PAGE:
By Katie Austin
You may have noticed throughout all of the previous entries in The Jewelblog’s (Abridged) History of Jewelry that with the exception of plating, the history of jewelry leans heavily toward pure metal and genuine gemstones. With the bevy of costume jewelry that you see lining the racks of tween accessory shops and mall department stores, I bet you’ve wondered how they factor into the history of jewelry. Well, wonder no more! Costume pieces define the jewelry history of 18th century Europe. In fact, the 18th century is when the concept of simulant-based jewelry as a mainstay started as a more attainable but equally beautiful alternative to more obscure natural materials.
One of the key materials in costume jewelry is glass. When perusing the racks of chain store costume jewelry, you’ve no doubt come across faux-diamond studs, earrings and necklaces made with crystal, a type of chemically-altered glass. Glass has been around since the Ancient Mesopotamians but its use as a material for jewelry-making really took off with the 18th century world’s frequent use of leaded glass. First created in 1674 by English businessman George Ravenscroft, leaded glass is prized because the lead oxide introduced to the glass in place of its usual calcium improves the glass’s quality and makes it easier to form and shape. The heaviness of lead also leads to a higher refractive index, making the glass more sparkly in light. Today, our knowledge of the hazardous properties of lead, particularly in drinking vessels made of leaded glass, has caused a shift to crystal glass, an alternative crystal with barium oxide, zinc oxide or potassium oxide in place of the lead oxide, which you can find in the forms of crystal jewelry and housewares today. Traditional leaded glass is still popular, though, in glassware and jewelry sought out by collectors, as well as in leadlight and stained glass windows.
I mention leaded glass because the crystal jewelry that you appreciate now as inexpensive accents for outfits owes its existence to an 18th century form of leaded glass for jewelry with a rather odd name: paste. When you think of paste, you probably imagine little plastic jars with applicators on the insides of the lids that were frequently used (and its contents consumed by your weirder classmates) in elementary art class. In the world of jewelry, though, paste is an entirely different animal.
Paste is a type of leaded glass invented in 1724 by Georges Frédéric Strass, a French jeweler. Using metal powder to cut and polish the glass, Strass stumbled upon a method to make glass sparkle like diamonds. His white “diamonte” or “strass” paste jewelry was an instant hit with the Paris aristocracy. Since Paris was considered the heart of fashion and culture, the paste trend quickly spread throughout Europe and European colonies. This was during the Rococo Period of art history, defined by over-the-top ornateness and grandeur in everything from paintings and sculpture to furniture and wall designs. Jewelry was no exception. To have the rich and connected swap out their ostentatious adornments of gold and genuine jewels for leaded glass was unheard of.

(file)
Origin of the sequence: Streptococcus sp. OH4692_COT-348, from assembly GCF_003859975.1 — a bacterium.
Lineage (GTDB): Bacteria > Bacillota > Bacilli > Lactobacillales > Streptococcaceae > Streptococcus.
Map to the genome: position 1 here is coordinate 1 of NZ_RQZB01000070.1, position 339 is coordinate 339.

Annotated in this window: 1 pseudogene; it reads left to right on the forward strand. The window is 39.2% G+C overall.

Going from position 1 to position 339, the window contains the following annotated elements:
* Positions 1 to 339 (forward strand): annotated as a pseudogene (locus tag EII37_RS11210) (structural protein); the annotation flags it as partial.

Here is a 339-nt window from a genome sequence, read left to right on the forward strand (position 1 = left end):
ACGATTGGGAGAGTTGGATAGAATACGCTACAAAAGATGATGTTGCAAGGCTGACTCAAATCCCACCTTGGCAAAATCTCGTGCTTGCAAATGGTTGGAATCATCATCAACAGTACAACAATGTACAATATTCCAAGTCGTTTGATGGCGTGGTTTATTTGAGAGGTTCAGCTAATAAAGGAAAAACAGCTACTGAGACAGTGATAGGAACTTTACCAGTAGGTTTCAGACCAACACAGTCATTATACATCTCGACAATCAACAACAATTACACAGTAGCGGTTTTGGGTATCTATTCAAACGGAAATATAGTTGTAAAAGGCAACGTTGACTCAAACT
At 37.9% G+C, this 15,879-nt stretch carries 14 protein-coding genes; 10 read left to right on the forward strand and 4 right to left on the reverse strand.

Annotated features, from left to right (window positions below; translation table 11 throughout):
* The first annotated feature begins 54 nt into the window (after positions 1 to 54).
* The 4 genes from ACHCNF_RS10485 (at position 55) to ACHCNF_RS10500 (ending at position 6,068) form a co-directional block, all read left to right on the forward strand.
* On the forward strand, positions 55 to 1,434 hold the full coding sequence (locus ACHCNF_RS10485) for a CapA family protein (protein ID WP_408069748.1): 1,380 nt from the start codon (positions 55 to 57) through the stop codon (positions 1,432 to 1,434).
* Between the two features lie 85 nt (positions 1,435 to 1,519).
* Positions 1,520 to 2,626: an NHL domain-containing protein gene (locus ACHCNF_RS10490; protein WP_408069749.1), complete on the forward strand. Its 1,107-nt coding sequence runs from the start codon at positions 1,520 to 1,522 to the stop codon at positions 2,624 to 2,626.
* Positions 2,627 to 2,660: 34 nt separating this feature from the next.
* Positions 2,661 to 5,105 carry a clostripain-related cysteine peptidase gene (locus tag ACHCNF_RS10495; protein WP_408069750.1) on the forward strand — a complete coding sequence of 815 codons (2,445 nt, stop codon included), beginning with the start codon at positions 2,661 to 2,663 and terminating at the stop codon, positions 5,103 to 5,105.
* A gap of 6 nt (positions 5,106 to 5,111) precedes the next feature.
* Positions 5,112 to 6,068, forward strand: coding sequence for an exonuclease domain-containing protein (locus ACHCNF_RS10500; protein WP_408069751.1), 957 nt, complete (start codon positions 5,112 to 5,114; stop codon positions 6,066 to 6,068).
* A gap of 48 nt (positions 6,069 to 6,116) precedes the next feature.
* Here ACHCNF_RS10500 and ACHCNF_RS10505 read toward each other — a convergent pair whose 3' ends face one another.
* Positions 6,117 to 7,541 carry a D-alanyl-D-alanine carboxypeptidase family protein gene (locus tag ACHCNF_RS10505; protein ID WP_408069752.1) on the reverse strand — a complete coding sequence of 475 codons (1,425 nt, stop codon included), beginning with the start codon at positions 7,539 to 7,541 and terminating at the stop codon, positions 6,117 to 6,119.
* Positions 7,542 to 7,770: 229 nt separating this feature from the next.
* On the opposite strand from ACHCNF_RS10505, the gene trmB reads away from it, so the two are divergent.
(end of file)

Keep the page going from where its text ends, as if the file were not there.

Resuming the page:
If you’re like me, thinking of today’s costume jewelry -and more importantly, how cheaply and badly it’s often made- makes you wonder how such a type of jewelry could have ever caught the attention of the well-heeled in Europe’s center of fashion and culture. The answer is that in the 18th century, paste creation was an art form in itself. From Strass’s white diamond simulants sprouted an entire art of using various chemicals in leaded glass to expertly mimic the hues of just about any colored gemstone. In fact, it’s said that particularly good quality emerald green paste gems were considered more aesthetically appealing than the real thing. We may see glass jewelry today as somehow fraudulent, but that wasn’t the case in 18th century Europe. Paste glass was a revolution of science, art and fashion all at once, and that wasn’t lost on the aristocracy or even on royalty. France’s own King Louis XV had a collection of paste jewelry and for his efforts in inventing the art, Georges Strass was rewarded by being appointed the official “Jeweler to the King” in 1734. Strass enjoyed so much success from his invention of simulant jewelry that he was able to retire at age 52 and live the rest of his life in contented comfort.
While glass no longer holds the same status in the jewelry world as it did three centuries ago, leaded glass is far from obsolete. Like old medications re-discovered as treatments for new diseases, the material seems to have an uncanny ability to reinvent itself. Many a cracked ruby has been saved by having that crack filled with red leaded glass to maintain its strength, structure and visual appeal. Besides kicking off the concept of costume jewelry (though that term wasn’t coined until the 1920s), the 18th century gave us one of modern jewelry’s greatest unsung heroes in stone repair.
What will the 19th century bring to the world of jewelry? Stay tuned for installment #8 of The Jewelblog’s (Abridged) History of Jewelry!